Friday, October 4, 2013

How do we eat well on a food budget that is less than a dollar per person, per meal

One of the things I try to keep in mind when going grocery shopping is to try to keep the cost of the raw materials of food I purchase under $1 per pound.

Now, that's not what I pay for the meats we eat (unless I find a really, really good deal), so I have to make up for it with other items.

There are still some things I don't grow for a variety of reasons (the cole crops hate our garden, except for kohlrabi, no clue why), so I buy them in season and put them up or only eat them when they are in season and available fresh and locally sourced. Nothing wrong with that. It REALLY makes a difference in both price and quality, so it's the ever elusive win-win I look for in all things.

I also buy my staples in bulk, so flour, rice, beans, rolled oats and barley in 25lb or 50lb bags, straight from the grainmill in some instances. 50lbs of rolled oats for $18 really stretches the budget a whole lot, 'cause that's half a years worth of weekday breakfasts with only the addition of fruit or cinnamon and a little bit of sweetener (homemade maple syrup from our own tree, usually, and that is free, because I cook it down over a fire in the back yard while holding off the neighbours with a pitchfork) thrown in.

Quick bit of math: 2 people, 5 breakfasts each every week, that's 260 (3 oz, which is about a cup dry measure) portions that cost just under $0.08 each. Even if I used Evian (which I don't, spell it backwards, do!) and with purchased flavourings , I'd still have a breakfast that gets us going for under $0.30 each. Not a bad start to the frugal day.

Now this hypothetical (actually, more typical here at Pinch Manor than one might think) day goes on to include a sandwich for lunch, call that another $0.80, because I am feeling generous and we are left with a whopping $1.90 each or $3.80 for the two of us for dinner.

3.80 won't buy you a whole chicken for dinner, but it will buy you a dozen eggs, some potatoes and other veggies, for a filling, protein rich meal with leftovers for another two meals (check here for what I'm talking about) and money to put toward tomorrow so you can buy a whole chicken and make a few meals out of that (I'll do a full on post about how to stretch a chicken later, promise).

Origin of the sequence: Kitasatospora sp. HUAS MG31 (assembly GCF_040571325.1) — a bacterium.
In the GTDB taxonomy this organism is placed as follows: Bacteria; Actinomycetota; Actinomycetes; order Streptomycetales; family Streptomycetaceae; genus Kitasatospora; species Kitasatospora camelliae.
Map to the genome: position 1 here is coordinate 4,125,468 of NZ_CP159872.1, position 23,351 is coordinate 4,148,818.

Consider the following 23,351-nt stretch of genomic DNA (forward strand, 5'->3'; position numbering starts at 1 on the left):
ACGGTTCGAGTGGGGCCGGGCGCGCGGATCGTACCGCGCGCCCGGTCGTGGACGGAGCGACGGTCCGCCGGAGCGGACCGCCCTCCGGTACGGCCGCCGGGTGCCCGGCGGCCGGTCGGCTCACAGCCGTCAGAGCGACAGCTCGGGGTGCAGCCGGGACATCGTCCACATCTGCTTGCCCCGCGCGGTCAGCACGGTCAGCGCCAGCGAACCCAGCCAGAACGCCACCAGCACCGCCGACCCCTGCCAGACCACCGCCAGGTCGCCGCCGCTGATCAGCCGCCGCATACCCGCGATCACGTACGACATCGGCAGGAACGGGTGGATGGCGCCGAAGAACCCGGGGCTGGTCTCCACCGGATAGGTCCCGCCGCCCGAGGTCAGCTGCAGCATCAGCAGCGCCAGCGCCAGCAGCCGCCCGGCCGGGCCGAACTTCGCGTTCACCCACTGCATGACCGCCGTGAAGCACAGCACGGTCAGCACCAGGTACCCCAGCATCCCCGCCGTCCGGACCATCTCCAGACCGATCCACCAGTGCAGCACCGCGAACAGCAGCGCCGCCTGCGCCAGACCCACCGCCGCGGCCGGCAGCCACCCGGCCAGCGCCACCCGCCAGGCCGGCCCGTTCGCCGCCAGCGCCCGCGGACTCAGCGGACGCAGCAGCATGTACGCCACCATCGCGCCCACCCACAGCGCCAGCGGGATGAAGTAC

The Swiss Chard plant that has been keeping us in leaves and stalks since May

one of our five 12x4 raised beds, Tomatoes, peppers, nasturtiums, watermelon (already harvested and YUMMY) and bunching onions. 

And it didn't take me all day in the kitchen to do it, either.

Rolled oats take a bit longer and are slightly more chewy if made with the boiling water we already have heated up for our morning coffee (under $0.20 for the whole carafe), but we both like it that way, so that's a few seconds extra, the sandwich takes minimal time (you knew that) and dinner ($0.42 per serving) took about a half hour to prep, time in the oven another hour and a half and we ate by 7:30. for a grand total of...

wait for it...

$3.24 for the two of us, out of a budget of $6.00, which leaves us with $2.76 to carry over to tomorrow to give us $8.76 for the day. $0.60 for breakfast, $0.20 for the coffee, $0.84 for lunch, which will be leftover dinner from last night and we have $7.12 for dinner. Now THAT will buy a whole chicken.

It's doable. It's not lobster, caviar (yick) and champagne (why would you?) every night, but it's good, wholesome, hearty food that tastes as good as you make it and has exactly the ingredients I put in it.

One more thing: I don't talk about our beverages much. It's because we drink water or tea or lemonade, the occasional soda is a treat and we mostly brew our own alcohol and recently we started making our own sodas, as well, so it's pennies. Especially when we glean an entire tree worth of pears, juice them, then use the leftovers to make compote and vinegar.

That's all I got for now.
Happy Pinching

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